For example, I don’t really care (in a bio) that an attorney has a beautiful wife or husband, or that he or she has three brilliant children named Groucho, Harpo and Chico.

    I can usually find that info, along with family photos, on a Facebook page.

    -Rich Klein
    [email protected]

  4. The purpose of a Bio is so the public or anyone wanting to know who you are can do so. If you take a clinical approach to posting your Bio you will not express who you really are. In marketing and networking, approachability is most important. Therefor consider expressing who you are and how you would like to be introduced to someone. Video can help.
    Just some basic thought to consider.

    Harlan Schillinger

  5. Anderson Lloyd Lawyers in NZ have really good bios and photos – although I might be biased! We worked alongside a great design agency to help them rebrand in 2006. We talked to all staff, lots of clients and other opinion leaders in the market about what differentiated them. It overwhelmingly came down to their ‘South Islandness’ – their down to earth nature, no bull, willingness to don the wellington boots and get out into their clients’ businesses…we wrote the bios ‘to reflect this – see

    And the designers made sure the photos reflected the South Island nature of their business. They have had really good feedback from the market and other law firms.

  6. Great topic. I definitely agree with a lot of what is being said. I’m looking at this from a marketer’s perspective: With the rise of social media and a shift to a more human (aka personal) way of doing business, lawyers cannot afford to compartmentalize their lives into segments –work and play–the old rules are out. A lawyer’s bio is a brand building tool used by clients to assess the lawyer’s reputation and clout; to paint an accurate picture, this needs to include both professional and personal information. The lawyer isn’t solely hired for his/her legal skill, though this does play a key consideration, clients want to work with legal counsel that they like, that share the same values and that have their best interest at heart. Why is it important to disclose that you volunteer for the United Way every year? It’s a great way to break the ice, showcase yourself as a well-rounded individual and helps establish shared values/experiences. If we think about it from a different perspective, would you rather go on a first date with someone who gave you basic bio information or showed you who they are as a whole? I do, however, believe that there is a fine line between personal and “too much information” – my rule is “don’t publish anything that you don’t want your competitors to see or use against you.”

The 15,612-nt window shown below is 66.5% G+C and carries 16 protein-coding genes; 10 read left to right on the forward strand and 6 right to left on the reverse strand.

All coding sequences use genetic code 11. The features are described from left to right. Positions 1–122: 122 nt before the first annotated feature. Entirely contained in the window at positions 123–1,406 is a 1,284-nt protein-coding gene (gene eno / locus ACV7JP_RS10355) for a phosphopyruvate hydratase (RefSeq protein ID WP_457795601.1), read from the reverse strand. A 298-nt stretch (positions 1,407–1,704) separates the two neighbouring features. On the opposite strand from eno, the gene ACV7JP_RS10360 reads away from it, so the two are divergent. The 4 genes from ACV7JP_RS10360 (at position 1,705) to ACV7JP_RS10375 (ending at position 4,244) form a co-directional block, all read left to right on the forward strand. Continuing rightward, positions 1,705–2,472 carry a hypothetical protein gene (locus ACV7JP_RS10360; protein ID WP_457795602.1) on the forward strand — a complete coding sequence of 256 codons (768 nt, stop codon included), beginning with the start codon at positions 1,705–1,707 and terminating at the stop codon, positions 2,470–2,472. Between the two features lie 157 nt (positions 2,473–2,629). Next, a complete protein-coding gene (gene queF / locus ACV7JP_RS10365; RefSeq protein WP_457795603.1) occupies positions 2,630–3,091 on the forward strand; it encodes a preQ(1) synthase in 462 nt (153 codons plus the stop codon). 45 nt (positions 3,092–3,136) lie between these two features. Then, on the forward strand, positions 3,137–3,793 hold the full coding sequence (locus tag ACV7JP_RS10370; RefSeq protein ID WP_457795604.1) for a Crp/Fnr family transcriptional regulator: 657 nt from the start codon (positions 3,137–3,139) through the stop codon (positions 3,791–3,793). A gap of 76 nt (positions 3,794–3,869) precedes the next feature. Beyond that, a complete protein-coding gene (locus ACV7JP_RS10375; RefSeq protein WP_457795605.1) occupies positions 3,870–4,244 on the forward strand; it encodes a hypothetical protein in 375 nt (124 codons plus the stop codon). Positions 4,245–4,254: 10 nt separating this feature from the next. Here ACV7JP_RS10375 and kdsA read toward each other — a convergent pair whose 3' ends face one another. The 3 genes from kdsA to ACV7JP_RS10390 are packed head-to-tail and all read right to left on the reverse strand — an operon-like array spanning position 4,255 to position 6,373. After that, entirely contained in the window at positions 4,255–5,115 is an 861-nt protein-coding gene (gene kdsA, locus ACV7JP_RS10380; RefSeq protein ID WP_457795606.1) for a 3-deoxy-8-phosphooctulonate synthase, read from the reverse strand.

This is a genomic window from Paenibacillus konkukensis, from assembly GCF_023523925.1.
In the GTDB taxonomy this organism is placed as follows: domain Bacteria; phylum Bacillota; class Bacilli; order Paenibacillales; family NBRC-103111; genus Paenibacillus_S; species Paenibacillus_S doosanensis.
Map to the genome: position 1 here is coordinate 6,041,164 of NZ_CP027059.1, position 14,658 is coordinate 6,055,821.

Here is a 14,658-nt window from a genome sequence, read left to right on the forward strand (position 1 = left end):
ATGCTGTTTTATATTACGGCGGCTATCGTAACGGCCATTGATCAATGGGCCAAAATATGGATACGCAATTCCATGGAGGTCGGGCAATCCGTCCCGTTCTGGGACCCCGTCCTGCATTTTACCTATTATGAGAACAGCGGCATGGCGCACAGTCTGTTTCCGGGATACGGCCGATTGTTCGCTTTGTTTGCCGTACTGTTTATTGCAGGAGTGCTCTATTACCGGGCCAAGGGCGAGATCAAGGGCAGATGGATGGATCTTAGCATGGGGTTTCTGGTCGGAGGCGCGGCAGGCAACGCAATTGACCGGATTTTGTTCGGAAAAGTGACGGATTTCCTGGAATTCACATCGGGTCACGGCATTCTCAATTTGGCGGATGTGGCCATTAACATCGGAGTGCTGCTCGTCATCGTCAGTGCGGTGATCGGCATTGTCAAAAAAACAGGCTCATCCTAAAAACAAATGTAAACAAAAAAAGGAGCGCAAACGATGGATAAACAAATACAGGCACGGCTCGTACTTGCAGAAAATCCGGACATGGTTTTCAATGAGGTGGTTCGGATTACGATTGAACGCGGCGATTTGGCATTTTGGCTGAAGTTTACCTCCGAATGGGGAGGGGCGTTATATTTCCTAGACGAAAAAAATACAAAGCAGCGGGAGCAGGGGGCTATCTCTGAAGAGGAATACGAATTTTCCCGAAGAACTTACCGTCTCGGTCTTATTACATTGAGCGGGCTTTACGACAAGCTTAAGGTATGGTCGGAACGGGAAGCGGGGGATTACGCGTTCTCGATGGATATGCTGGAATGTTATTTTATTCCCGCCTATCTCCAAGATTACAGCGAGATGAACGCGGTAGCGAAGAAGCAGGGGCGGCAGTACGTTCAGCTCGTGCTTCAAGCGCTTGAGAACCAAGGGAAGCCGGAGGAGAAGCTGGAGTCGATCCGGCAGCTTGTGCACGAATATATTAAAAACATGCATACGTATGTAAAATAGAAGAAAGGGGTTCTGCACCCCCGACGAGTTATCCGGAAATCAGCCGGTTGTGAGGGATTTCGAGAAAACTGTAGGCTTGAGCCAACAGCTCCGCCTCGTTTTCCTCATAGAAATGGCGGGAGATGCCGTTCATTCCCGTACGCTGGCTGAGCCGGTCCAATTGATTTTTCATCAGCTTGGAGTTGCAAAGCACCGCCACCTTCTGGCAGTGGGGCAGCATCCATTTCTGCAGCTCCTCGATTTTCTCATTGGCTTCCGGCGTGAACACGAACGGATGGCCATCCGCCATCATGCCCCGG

7. As I like to remind my law firm clients, people buy from people. So, “yes” to the use of first-person and other ways to make the message more engaging.


  8. People like to buy from people and all too often the perception of attorneys/solicitors is that they are ruthless or stuffy. Some personal info goes along way to humanize and make them more approachable.

  9. […] 2. Knowledge gathering – Once the buyer feels confident that they have sufficiently identified a manageable universe of attorneys they will move into the knowledge gathering phase. This is where they start talking to others, ask for specific reasons why they are recommending so and so, AND, they do an Internet search to learn more about you, as well as learn as much as they can about their options—your competition. (Give them lots to look at! Give them more than the one-dimensional website bio page!) […]

  10. Emma Patterson says:

    Very well presented article, highlighting that indeed, people do choose people, rather than companies to do business with and conveying your personality, abilities and attributes across social platforms has never been more important.
    At Patterson Law we always aim to engage with our potential clients and build strong bonds with them.